Las Vegas Metropolitan Police have announced that new charges are being brought against ‘multiple shooters’ connected to the Mandalay Bay massacre.
LVPD attorney Nicholas Crosby said Tuesday that the police were prohibited from publicly releasing search warrants related to the shooting because “potential charges against other people” is in the works, according to Fox News.
Crosby’s revelation came as a surprise to most in the courtroom. It was the newest information in regards to the investigation that the public seems to have garnered unwittingly by Crosby when explaining to have the warrants remained sealed. Crosby did not say who would face charges.
Crosby, paradoxically, posited that he cannot argue the facts of the case without compromising what the police are trying to protect. He suggested having an in-camera hearing, meaning one in private.
Zerohedge.com reports: While the Las Vegas PD’s warrants were kept under seal for the time being, last week FBI search warrants were unsealed for Stephen Paddock and girlfriend Marilou Danley’s email accounts, which revealed Paddock engaging in a cryptic exchange with himself over various firearms used in the shooting.
Ms. Danley also admitted to investigators that her fingerprints were likely to be on the ammunition, as she said she frequently helped Paddock load magazines and move rounds.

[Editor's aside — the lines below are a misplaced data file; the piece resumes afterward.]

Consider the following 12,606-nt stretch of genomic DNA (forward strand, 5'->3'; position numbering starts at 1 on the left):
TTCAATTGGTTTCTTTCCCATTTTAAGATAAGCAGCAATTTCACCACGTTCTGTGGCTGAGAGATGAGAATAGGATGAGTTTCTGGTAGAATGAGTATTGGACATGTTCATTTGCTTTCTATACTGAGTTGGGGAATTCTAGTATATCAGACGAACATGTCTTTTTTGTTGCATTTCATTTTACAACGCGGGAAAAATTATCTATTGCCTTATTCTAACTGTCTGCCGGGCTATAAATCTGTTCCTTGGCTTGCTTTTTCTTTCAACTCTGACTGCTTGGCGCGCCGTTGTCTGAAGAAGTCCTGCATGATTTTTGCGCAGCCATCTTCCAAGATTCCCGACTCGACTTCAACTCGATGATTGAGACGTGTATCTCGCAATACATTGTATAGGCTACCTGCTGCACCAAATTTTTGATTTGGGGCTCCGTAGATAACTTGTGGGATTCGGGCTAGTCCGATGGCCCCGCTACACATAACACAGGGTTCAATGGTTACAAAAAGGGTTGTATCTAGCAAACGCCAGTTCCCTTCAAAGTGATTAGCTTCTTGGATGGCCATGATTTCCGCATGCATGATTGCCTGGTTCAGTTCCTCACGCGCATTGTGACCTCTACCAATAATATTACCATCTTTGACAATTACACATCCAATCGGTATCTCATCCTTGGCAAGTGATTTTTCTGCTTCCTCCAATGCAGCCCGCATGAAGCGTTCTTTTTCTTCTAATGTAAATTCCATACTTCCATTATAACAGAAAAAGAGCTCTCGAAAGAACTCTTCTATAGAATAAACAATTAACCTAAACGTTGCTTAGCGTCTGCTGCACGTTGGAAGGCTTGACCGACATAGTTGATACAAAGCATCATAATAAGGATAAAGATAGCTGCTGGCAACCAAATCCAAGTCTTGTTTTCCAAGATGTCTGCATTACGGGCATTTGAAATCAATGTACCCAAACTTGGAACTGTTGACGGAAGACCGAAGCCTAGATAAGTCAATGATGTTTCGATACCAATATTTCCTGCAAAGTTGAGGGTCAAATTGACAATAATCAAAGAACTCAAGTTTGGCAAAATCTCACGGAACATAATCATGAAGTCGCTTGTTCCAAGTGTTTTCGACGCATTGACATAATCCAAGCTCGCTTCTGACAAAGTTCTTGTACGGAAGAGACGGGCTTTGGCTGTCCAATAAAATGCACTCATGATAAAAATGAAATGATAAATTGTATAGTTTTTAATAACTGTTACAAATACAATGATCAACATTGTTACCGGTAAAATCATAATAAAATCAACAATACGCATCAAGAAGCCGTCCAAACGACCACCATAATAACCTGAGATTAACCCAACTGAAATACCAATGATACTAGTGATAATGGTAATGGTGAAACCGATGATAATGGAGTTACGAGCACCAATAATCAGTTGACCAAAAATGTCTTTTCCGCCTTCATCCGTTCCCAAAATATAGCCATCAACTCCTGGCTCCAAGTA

Multimillionaire real-estate developer and video-poker aficionado Stephen Paddock, 64, unleashed a hail of bullets into the crowd at the Route 91 Harvest Festival from the 32nd floor of Mandalay Bay on the night of October 1, 2017, killing 58 over a 10 minute period before reportedly shooting himself in the head.
Meanwhile one of several questions surrounding the still-unsolved Mandalay Bay shooting is the lack of any closed circuit television footage (CCTV) of shooter Stephen Paddock anywhere in the hotel in the days leading up to the deadliest shooting in modern U.S. history.
No footage has been seen of Paddock checking in at the Mandalay Bay lobby, walking around the hotel, or lugging more than 20 long rifles up to his 32nd floor room along with thousands of rounds of ammunition before his deadly rampage on October 1, 2017 which claimed the lives of 58 country-music fans over a 10 minute period.
Mandalay Bay Valet Chad Nishimura spoke briefly with Paddock, and said he “seemed like a normal guy. When he came in, nothing too weird about him. He didn’t have any crazy bags with him that I can remember. We are a convention hotel so we have a bunch of people that have boxes and multiple carts worth of stuff. There’s nothing weird that I can remember.”
Given that Las Vegas casinos are some of the most heavily monitored establishments in the United States – if not the world, it stands to reason that there would at least be some footage of Paddock roaming around before the attack – however there may be an explanation…
After a theft of marketing materials during the 2017 VMworld conference held in the Mandalay Bay Convention Center August 27-31, hotel officials were unable to provide closed circuit television footage due to “camera/equipment malfunction.”
As The Register reported two weeks after the theft:
[H]yperconverged contender Maxta printed badges bearing the motto “You can’t have it your way with Nutanix” and stored them in private areas of its stand at the exhibition running alongside VMware’s conference. The company alleged that 200 of the badges were removed from the stand by parties unknown.